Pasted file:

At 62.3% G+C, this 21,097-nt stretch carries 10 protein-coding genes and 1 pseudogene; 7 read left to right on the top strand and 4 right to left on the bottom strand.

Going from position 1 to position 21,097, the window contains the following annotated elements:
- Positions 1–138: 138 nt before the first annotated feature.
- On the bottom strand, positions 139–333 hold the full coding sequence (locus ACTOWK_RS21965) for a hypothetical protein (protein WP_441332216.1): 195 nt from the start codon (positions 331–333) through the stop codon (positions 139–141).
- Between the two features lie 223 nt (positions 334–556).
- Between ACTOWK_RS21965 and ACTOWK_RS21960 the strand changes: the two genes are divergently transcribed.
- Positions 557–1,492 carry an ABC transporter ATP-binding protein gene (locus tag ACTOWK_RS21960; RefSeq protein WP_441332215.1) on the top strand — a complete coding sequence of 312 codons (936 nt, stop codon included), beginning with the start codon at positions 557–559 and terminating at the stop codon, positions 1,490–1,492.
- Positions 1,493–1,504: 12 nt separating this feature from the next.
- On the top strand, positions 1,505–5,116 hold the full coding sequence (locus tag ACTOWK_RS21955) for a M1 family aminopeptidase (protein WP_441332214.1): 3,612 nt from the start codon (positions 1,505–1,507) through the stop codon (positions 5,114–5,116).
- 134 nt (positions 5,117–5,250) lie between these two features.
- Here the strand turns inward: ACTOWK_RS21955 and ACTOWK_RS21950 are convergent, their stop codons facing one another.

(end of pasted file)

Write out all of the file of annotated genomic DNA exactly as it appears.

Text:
At 62.3% G+C, this 21,097-nt stretch carries 10 protein-coding genes and 1 pseudogene; 7 read left to right on the top strand and 4 right to left on the bottom strand.

Going from position 1 to position 21,097, the window contains the following annotated elements:
- Positions 1–138: 138 nt before the first annotated feature.
- On the bottom strand, positions 139–333 hold the full coding sequence (locus ACTOWK_RS21965) for a hypothetical protein (protein WP_441332216.1): 195 nt from the start codon (positions 331–333) through the stop codon (positions 139–141).
- Between the two features lie 223 nt (positions 334–556).
- Between ACTOWK_RS21965 and ACTOWK_RS21960 the strand changes: the two genes are divergently transcribed.
- Positions 557–1,492 carry an ABC transporter ATP-binding protein gene (locus tag ACTOWK_RS21960; RefSeq protein WP_441332215.1) on the top strand — a complete coding sequence of 312 codons (936 nt, stop codon included), beginning with the start codon at positions 557–559 and terminating at the stop codon, positions 1,490–1,492.
- Positions 1,493–1,504: 12 nt separating this feature from the next.
- On the top strand, positions 1,505–5,116 hold the full coding sequence (locus tag ACTOWK_RS21955) for a M1 family aminopeptidase (protein WP_441332214.1): 3,612 nt from the start codon (positions 1,505–1,507) through the stop codon (positions 5,114–5,116).
- 134 nt (positions 5,117–5,250) lie between these two features.
- Here the strand turns inward: ACTOWK_RS21955 and ACTOWK_RS21950 are convergent, their stop codons facing one another.